Risperidone can ease irritability in people with autism, but has no effect on repetitive behaviors, social impairments or communication deficits, according to a study published 19 November.
Spectrum: Autism Research News
There are no available medications for treating autism’s core symptoms, but there are several candidates in clinical trials. Jeremy Veenstra-VanderWeele describes the factors researchers must take into account when developing drugs for the disorder.
Women who take antidepressants such as Prozac while pregnant may increase their sons’ risk of autism and developmental disability, reports a study published 14 April in Pediatrics. But, like other studies before it, the study leaves room for doubt.
Risperidone, the first drug approved for children with autism and the most widely used, improves some children’s behavior but can have severe side effects, suggests an informal analysis of the drug’s use.
By creating an atlas of 39 different areas in the mouse cerebellum, researchers have highlighted differences in this region in three mouse models of autism, they reported 22 October in Autism Research.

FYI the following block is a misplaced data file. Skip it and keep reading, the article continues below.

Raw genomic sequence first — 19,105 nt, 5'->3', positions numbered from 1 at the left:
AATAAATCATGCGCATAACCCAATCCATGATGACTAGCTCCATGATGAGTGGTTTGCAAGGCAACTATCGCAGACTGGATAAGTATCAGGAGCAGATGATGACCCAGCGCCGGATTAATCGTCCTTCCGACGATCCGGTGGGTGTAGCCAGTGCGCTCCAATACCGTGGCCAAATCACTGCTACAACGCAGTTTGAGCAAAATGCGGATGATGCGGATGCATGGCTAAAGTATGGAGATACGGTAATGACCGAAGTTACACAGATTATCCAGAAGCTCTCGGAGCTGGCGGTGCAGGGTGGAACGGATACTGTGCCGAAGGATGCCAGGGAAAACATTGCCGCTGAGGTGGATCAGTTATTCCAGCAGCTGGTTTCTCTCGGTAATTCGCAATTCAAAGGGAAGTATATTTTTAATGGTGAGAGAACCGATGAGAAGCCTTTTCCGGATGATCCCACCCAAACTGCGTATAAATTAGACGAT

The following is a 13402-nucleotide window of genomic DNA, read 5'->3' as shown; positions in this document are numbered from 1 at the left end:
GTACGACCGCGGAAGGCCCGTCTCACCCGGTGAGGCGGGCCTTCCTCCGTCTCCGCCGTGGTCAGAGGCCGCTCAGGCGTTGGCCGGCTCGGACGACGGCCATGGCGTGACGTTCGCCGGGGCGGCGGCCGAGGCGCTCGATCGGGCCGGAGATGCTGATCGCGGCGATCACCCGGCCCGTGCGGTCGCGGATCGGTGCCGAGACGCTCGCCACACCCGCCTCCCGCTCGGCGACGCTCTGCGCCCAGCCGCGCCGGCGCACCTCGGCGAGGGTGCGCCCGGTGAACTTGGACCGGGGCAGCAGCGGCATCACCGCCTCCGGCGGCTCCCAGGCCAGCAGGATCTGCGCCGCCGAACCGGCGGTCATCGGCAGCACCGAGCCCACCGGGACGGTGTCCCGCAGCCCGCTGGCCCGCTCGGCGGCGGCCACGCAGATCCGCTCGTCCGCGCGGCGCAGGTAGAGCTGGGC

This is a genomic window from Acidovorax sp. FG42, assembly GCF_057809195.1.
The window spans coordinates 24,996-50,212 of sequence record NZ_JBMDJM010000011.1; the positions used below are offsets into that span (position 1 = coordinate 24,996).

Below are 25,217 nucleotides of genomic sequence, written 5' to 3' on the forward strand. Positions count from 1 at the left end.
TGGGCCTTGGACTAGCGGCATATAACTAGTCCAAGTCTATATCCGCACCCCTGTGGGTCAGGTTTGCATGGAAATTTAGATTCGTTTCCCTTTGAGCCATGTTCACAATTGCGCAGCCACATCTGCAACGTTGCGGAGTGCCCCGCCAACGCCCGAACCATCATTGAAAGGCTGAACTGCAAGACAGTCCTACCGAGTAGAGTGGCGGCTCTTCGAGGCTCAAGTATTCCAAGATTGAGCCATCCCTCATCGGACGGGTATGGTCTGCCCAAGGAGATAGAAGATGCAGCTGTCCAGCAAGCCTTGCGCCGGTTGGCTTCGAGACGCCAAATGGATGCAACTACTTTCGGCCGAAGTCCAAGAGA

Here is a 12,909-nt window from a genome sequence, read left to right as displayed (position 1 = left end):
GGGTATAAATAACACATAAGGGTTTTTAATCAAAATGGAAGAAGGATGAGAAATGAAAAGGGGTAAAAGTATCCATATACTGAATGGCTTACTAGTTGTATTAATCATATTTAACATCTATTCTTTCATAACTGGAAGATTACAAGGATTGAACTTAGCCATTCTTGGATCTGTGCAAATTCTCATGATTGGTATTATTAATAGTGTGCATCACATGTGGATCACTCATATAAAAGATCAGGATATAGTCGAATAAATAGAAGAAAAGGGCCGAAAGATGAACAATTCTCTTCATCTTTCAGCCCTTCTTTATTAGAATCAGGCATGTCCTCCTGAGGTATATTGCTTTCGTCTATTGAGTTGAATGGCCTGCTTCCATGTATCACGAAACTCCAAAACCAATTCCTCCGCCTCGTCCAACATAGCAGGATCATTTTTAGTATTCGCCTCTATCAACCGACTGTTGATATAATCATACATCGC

Taking antidepressants while pregnant doesn’t boost the risk of autism in the child, according to the largest study yet to search for a link, published 15 November in Clinical Epidemiology. However, the subgroup analyses that question the connection are based on numbers too small to draw a firm conclusion, experts say.
Two new studies bolster the emerging idea that microglia, cells that were long dismissed as passive soldiers of the brain’s immune system, are in fact actively involved in shoring up connections between neurons. The unpublished work was presented Sunday at the 2013 Society for Neuroscience annual meeting in San Diego.
Oxytocin may make social interactions more rewarding for mice by stimulating the release of serotonin, a chemical messenger involved in mood, according to a study published 12 September in Nature.